How the U.S. Is Thinking About the Quad


Feb 7, 2019

U.S. Air Force 36th Contingency Response Group Airmen speak with India Air Force subject matter experts at Andersen Air Force Base, Guam, July 23, 2018, photo by Airman 1st Class Gerald Willis/U.S. Air Force

U.S. Air Force Airmen speak with India Air Force subject matter experts at Andersen Air Force Base, Guam, July 23, 2018

Photo by Airman 1st Class Gerald Willis/U.S. Air Force

This commentary originally appeared on Australian Strategic Policy Institute on February 7, 2019.

Following the first meeting in November 2017 of the resurrected Quadrilateral Security Dialogue, or Quad, the U.S. has been consistent in discussing the security objectives it seeks to promote through the consultations. However, U.S. interactions with other Quad partners—including fellow democracies Australia, India and Japan—have likely convinced Washington to repackage public presentation of the dialogue proceedings and manage its expectations of what the Quad can realistically achieve.

For now, the U.S. is probably content with simply using the Quad as a way to signal unified resolve against China's growing assertiveness in the Indo-Pacific without directly antagonising Beijing. That may change in the future if U.S.–China relations deteriorate further or Beijing's behaviour towards regional neighbours becomes even more aggressive.

In today's context of the Trump administration's policy to keep the Indo-Pacific 'free and open' from coercion, Washington's participation in the Quad makes much sense. According to both the U.S. national security strategy (PDF) and national defence strategy (PDF), China is an adversarial power seeking to 'displace' the U.S. from the Indo-Pacific to 'reorder the region in its favor'. In response, Washington has been reinvigorating its alliances and strengthening ties with its partners, not only bilaterally, but multilaterally as well, and the Quad is one such multilateral mechanism.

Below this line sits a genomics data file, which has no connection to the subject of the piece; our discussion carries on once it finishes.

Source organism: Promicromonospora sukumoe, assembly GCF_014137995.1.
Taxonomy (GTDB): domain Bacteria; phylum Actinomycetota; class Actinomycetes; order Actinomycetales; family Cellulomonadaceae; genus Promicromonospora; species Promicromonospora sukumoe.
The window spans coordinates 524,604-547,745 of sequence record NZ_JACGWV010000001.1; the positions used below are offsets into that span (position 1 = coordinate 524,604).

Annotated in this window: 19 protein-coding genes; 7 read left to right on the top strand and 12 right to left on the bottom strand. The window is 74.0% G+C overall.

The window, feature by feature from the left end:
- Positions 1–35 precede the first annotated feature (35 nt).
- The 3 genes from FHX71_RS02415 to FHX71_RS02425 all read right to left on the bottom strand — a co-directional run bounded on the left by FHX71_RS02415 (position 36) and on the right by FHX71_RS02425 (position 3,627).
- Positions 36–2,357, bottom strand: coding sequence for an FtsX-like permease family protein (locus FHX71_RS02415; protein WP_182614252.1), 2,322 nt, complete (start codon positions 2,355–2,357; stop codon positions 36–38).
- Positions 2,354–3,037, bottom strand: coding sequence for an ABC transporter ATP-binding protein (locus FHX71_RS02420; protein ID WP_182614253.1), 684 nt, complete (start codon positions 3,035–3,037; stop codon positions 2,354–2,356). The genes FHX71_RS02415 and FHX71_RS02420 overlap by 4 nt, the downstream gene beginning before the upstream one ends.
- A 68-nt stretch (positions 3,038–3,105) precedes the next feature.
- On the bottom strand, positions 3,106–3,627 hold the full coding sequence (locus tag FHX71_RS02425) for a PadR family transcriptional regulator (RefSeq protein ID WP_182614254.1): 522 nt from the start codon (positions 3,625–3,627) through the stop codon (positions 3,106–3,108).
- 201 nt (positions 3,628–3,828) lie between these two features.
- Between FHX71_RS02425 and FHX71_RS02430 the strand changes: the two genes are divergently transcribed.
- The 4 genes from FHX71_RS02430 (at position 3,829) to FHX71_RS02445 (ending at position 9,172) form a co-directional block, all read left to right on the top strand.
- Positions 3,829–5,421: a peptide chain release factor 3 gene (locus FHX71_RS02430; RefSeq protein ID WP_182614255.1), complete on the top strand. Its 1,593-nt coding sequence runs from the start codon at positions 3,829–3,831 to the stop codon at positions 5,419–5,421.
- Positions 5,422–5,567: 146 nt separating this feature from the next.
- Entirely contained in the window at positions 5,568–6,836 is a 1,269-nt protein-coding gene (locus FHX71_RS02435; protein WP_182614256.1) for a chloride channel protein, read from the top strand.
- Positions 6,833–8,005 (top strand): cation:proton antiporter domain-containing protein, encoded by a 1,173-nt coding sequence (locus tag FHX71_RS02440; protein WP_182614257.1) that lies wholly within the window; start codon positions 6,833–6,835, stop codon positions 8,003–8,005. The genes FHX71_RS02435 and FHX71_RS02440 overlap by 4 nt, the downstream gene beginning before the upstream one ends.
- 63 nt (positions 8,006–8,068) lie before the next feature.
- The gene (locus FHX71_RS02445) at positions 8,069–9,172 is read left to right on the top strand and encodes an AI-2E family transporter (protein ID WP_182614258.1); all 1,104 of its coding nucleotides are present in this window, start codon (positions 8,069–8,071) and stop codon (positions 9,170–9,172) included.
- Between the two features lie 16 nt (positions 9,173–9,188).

Washington's key objective when contending with Beijing in the Indo-Pacific is to preserve the liberal international order that has been in place since the end of World War II. It's no coincidence, then, that the Trump administration gravitated towards Japanese Prime Minister Shinzo Abe's 'democratic Asian security diamond' concept, encapsulated in an essay in 2012, as the blueprint for Quad 2.0's activities. Abe's security diamond concept is a values-based foreign policy approach structured around shared democratic norms, which have been highlighted in every Trump administration statement or comment on the Quad talks. (For the record, Quad 1.0 had a similar backstory under the George W. Bush administration.)

For example, after the first Quad 2.0 meeting in November 2017, the U.S. released a statement noting that the Quad 'rests on a foundation of shared democratic values and principles' and that all sides pledged 'to continue discussions to further strengthen the rules-based order in the Indo-Pacific region'. The next two Quad meetings, in June 2018 and November 2018, reiterated the same desire to preserve the rules-based order.

When asked informally about the Quad, Trump administration officials have similarly highlighted the need to bolster the rules-based order through consultations with like-minded democratic partners. While then Secretary of Defense James Mattis was attending the Shangri-La Dialogue in June 2018, he observed how 'all four [Quad members] are democracies. That's the first thing that jumps out at you.' At India's Raisina Dialogue in January 2019, the commander of U.S. Indo-Pacific Command, Admiral Philip Davidson, characterised the Quad as a 'burgeoning relationship rooted in some 25 years now'. He further offered that the rules-based order is important because 'it is advocacy for free nations in terms of security, values, political systems, and the freedom to choose their own partners.'